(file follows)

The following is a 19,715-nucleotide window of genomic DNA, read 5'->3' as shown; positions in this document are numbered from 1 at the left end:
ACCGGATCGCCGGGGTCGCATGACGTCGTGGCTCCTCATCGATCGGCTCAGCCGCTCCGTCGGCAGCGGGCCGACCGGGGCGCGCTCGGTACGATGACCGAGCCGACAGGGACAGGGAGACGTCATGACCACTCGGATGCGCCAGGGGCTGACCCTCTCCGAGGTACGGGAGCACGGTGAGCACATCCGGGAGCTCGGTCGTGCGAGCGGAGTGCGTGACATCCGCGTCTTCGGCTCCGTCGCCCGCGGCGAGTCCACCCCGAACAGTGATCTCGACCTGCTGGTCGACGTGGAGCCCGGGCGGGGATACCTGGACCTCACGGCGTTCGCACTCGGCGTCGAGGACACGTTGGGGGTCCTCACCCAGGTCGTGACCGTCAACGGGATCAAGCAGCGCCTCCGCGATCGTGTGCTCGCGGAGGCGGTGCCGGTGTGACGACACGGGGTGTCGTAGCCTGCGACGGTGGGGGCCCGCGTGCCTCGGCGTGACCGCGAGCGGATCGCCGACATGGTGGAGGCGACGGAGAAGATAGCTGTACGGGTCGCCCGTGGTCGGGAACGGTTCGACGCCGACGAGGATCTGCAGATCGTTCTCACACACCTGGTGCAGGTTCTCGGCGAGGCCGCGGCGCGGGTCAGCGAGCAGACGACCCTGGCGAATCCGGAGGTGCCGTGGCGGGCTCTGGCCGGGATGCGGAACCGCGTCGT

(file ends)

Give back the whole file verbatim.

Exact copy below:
The following is a 19,715-nucleotide window of genomic DNA, read 5'->3' as shown; positions in this document are numbered from 1 at the left end:
ACCGGATCGCCGGGGTCGCATGACGTCGTGGCTCCTCATCGATCGGCTCAGCCGCTCCGTCGGCAGCGGGCCGACCGGGGCGCGCTCGGTACGATGACCGAGCCGACAGGGACAGGGAGACGTCATGACCACTCGGATGCGCCAGGGGCTGACCCTCTCCGAGGTACGGGAGCACGGTGAGCACATCCGGGAGCTCGGTCGTGCGAGCGGAGTGCGTGACATCCGCGTCTTCGGCTCCGTCGCCCGCGGCGAGTCCACCCCGAACAGTGATCTCGACCTGCTGGTCGACGTGGAGCCCGGGCGGGGATACCTGGACCTCACGGCGTTCGCACTCGGCGTCGAGGACACGTTGGGGGTCCTCACCCAGGTCGTGACCGTCAACGGGATCAAGCAGCGCCTCCGCGATCGTGTGCTCGCGGAGGCGGTGCCGGTGTGACGACACGGGGTGTCGTAGCCTGCGACGGTGGGGGCCCGCGTGCCTCGGCGTGACCGCGAGCGGATCGCCGACATGGTGGAGGCGACGGAGAAGATAGCTGTACGGGTCGCCCGTGGTCGGGAACGGTTCGACGCCGACGAGGATCTGCAGATCGTTCTCACACACCTGGTGCAGGTTCTCGGCGAGGCCGCGGCGCGGGTCAGCGAGCAGACGACCCTGGCGAATCCGGAGGTGCCGTGGCGGGCTCTGGCCGGGATGCGGAACCGCGTCGT